Historic Tuscaloosa kicks off summer lecture series

Historic Tuscaloosa Lecture

By WVUA 23 Student News Reporter Nick Balenger

Residents interested in the intricacies of Tuscaloosa’s past met Thursday at the Jemison-Van de Graaff Mansion for a detailed history discussion hosted by Historic Tuscaloosa.

Guest speaker Robert Register showcased an 1887 map of Tuscaloosa that can be used to dissect the story of the Druid City.

“I’m going to show people how they can use that map to learn everything they want to learn about Tuscaloosa, not from 1887, but from 1821 until 2023,” Register said. “Because the street grid that’s on that map is unchanged since 1821.”

Register’s lecture focused on the history of Alabama itself alongside the first land sale in Tuscaloosa and what’s been happening ever since. He even highlighted which families lived in which house and what local businesses offered.

If you missed Thursday’s event, Historic Tuscaloosa is hosting several more throughout summer featuring local historians who have their own tales to tell. The next meetings are:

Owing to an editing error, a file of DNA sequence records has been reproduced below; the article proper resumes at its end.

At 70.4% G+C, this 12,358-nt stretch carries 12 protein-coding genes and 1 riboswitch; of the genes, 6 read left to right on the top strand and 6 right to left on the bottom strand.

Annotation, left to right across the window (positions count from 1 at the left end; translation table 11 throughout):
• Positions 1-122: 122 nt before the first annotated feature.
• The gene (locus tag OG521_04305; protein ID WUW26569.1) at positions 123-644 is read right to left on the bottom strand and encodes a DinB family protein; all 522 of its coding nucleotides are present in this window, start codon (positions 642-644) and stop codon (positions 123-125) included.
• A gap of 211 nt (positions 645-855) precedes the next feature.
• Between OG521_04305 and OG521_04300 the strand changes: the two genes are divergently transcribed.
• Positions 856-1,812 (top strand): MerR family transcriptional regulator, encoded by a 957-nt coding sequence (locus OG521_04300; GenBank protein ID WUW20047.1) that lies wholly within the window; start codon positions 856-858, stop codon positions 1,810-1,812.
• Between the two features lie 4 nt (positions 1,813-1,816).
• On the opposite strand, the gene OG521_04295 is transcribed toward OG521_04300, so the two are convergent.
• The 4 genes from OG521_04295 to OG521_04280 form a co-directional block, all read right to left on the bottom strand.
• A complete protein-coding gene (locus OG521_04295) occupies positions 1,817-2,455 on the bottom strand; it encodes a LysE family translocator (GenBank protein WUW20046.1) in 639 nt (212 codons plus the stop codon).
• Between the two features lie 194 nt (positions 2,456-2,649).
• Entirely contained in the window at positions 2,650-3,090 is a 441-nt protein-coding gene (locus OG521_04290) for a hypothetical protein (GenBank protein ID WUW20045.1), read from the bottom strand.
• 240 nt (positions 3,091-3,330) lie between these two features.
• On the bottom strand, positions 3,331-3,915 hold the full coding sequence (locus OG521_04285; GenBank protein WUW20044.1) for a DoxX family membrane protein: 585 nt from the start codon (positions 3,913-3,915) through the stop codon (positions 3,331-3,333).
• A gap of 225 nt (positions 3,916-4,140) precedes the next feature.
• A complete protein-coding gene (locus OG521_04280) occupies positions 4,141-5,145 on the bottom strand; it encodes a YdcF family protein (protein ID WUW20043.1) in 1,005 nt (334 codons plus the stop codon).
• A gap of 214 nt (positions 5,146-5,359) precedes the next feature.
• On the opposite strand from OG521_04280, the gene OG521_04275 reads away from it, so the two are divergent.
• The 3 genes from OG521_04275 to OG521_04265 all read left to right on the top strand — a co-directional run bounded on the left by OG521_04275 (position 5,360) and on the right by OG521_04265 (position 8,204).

• July 20: Old Tuscaloosa Postcards. Collector James Barksdale will showcase his collection of postcards from Tuscaloosa and highlight some of the stories behind them
  • Aug. 24: The 1926 Rose Bowl. John Allen is discussing the 1926 University of Alabama vs. University of Washington Rose Bowl game, which changed Alabama football forever
  • Sept. 28: Slavery in American Art. University of Alabama Art History Professor Rachel Stephens discusses her latest book, “Hidden in Plain Sight,” which contrasts opposing slavery views as presented through visual arts in the antebellum South

You can learn more about each event, or lean more about Historic Tuscaloosa right here.

Categories: Local News